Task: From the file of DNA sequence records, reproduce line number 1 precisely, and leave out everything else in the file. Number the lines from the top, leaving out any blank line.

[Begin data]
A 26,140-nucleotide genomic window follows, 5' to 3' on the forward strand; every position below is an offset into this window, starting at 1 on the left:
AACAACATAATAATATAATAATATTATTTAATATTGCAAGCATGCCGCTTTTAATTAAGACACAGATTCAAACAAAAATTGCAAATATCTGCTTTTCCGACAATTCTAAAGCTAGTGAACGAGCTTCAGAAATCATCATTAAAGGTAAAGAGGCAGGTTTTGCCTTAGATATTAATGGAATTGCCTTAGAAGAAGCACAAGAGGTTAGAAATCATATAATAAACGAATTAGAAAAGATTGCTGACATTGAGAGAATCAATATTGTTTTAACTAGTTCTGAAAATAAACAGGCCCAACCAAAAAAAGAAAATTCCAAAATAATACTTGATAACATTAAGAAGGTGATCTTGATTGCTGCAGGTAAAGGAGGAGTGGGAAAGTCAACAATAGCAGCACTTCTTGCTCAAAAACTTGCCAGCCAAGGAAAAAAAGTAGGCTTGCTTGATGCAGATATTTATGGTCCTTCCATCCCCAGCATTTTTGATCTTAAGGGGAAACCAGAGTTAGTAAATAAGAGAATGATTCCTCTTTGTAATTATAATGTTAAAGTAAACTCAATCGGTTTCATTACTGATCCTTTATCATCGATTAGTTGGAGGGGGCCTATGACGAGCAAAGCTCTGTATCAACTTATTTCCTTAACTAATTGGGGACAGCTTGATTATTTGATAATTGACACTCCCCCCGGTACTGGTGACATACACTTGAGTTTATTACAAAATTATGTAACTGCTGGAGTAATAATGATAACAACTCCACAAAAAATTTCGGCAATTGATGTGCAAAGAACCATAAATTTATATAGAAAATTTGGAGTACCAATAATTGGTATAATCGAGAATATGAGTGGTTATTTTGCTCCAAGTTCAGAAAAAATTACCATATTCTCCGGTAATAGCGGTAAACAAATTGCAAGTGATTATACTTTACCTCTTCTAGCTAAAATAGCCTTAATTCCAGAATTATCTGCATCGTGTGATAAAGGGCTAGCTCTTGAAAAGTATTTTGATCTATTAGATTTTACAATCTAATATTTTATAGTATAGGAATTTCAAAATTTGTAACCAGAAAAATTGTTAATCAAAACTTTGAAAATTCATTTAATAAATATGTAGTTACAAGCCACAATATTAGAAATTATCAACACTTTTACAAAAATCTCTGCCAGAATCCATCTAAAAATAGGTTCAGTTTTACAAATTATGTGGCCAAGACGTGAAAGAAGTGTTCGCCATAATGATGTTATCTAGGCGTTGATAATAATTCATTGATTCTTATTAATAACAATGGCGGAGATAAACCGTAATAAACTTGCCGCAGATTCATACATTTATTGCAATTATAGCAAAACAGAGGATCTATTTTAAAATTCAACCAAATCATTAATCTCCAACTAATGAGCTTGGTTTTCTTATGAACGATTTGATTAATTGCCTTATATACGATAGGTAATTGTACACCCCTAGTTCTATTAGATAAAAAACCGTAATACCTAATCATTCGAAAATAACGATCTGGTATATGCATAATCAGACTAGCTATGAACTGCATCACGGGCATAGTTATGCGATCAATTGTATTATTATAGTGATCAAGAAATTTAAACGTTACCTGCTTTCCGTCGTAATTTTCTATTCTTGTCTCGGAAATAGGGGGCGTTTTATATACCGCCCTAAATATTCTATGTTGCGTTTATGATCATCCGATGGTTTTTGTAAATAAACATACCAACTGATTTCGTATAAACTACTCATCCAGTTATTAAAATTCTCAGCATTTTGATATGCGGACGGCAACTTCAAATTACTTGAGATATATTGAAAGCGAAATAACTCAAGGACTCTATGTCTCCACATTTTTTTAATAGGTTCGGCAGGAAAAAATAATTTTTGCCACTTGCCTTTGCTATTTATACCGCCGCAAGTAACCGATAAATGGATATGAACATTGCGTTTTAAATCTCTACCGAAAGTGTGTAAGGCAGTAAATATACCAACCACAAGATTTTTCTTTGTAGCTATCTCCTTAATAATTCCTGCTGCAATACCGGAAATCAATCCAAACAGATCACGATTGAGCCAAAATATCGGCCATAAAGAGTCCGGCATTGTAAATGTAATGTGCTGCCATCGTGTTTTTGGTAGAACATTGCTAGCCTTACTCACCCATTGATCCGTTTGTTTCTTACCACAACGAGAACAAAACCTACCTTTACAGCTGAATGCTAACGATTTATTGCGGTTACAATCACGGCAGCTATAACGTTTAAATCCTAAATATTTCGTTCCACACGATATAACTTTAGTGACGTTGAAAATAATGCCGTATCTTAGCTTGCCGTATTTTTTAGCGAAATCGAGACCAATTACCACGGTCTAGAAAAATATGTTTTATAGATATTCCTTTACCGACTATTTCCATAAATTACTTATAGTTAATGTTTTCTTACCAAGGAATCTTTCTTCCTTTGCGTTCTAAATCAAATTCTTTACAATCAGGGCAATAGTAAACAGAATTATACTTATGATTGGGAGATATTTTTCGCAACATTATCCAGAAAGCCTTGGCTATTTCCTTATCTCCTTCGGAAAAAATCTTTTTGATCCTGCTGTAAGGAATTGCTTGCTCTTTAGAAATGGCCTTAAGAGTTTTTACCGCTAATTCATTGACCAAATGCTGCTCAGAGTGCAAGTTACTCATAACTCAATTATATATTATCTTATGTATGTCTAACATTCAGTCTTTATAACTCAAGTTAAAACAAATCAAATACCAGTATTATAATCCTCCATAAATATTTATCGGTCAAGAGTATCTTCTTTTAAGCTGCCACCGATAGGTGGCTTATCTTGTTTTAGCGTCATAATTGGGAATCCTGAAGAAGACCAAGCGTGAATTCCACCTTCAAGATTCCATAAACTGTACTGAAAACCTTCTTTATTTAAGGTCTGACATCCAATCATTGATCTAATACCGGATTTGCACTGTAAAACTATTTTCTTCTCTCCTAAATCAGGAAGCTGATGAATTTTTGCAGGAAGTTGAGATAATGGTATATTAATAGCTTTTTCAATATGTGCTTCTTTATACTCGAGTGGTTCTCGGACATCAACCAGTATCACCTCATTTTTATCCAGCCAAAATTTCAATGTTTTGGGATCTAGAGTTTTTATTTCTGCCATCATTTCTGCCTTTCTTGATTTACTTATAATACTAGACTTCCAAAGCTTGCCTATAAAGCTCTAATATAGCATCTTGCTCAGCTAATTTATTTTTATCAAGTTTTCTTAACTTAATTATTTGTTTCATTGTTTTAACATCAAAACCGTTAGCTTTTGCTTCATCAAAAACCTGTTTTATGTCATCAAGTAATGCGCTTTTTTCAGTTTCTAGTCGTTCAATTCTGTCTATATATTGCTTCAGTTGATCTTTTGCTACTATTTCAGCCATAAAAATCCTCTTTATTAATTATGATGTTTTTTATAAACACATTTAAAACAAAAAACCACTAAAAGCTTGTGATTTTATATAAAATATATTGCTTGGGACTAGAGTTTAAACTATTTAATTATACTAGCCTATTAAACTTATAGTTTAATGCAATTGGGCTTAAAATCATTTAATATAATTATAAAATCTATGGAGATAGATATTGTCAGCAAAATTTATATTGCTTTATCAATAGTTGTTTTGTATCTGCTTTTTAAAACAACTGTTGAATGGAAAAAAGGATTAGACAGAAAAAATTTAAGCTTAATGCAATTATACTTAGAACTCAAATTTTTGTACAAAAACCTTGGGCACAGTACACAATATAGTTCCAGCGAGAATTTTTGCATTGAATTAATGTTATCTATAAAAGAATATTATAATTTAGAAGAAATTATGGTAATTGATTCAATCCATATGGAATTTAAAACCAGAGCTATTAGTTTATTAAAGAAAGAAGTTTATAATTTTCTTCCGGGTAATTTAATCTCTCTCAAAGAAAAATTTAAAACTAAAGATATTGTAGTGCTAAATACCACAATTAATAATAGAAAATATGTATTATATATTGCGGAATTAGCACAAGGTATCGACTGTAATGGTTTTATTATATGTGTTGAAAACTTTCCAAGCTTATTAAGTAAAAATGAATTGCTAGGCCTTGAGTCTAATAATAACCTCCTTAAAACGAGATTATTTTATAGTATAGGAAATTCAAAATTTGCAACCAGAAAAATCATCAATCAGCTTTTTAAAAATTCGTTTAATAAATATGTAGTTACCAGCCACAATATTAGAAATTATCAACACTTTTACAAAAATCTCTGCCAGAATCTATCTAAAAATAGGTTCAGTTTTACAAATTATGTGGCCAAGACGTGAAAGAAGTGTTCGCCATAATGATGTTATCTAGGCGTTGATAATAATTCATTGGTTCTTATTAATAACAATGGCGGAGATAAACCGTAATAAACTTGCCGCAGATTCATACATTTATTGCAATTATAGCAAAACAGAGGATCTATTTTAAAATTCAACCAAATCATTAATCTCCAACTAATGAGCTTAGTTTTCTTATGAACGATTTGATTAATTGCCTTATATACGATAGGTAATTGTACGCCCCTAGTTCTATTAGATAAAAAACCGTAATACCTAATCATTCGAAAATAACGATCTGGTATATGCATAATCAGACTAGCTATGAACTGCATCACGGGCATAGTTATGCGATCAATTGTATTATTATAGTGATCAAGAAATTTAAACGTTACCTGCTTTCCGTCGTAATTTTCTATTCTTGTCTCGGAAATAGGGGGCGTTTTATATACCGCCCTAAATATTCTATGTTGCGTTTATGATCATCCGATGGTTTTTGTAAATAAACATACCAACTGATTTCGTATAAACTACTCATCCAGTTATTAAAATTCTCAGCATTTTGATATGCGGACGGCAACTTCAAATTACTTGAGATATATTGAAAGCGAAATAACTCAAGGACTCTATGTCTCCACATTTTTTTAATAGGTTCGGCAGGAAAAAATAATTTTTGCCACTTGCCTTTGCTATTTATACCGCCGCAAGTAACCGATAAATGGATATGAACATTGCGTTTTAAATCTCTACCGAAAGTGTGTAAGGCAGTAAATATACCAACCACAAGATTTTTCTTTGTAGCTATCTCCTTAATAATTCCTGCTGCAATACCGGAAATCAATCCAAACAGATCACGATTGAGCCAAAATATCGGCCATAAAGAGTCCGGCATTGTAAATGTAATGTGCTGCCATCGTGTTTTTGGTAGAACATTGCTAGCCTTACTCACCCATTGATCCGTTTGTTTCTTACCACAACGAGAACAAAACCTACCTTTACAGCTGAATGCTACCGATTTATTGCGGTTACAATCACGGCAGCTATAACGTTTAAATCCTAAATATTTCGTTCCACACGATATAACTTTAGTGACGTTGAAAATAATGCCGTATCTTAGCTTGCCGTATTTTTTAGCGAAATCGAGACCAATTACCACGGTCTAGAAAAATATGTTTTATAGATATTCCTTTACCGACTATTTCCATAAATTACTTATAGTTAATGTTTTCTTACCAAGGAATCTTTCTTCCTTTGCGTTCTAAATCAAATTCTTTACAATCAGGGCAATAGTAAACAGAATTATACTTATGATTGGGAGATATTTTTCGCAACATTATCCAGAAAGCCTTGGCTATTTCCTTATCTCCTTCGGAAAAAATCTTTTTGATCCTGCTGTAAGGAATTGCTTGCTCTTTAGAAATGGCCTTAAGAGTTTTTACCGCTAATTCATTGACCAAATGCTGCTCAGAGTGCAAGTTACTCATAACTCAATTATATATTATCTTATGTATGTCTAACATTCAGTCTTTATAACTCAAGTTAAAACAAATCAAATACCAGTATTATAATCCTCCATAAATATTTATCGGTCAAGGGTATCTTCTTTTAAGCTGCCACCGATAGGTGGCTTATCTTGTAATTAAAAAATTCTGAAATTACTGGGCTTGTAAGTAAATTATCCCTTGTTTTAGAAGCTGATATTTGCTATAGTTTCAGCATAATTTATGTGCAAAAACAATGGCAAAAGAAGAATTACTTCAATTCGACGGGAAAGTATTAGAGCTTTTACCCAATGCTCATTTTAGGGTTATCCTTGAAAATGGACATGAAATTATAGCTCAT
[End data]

A 26,140-nucleotide genomic window follows, 5' to 3' on the forward strand; every position below is an offset into this window, starting at 1 on the left: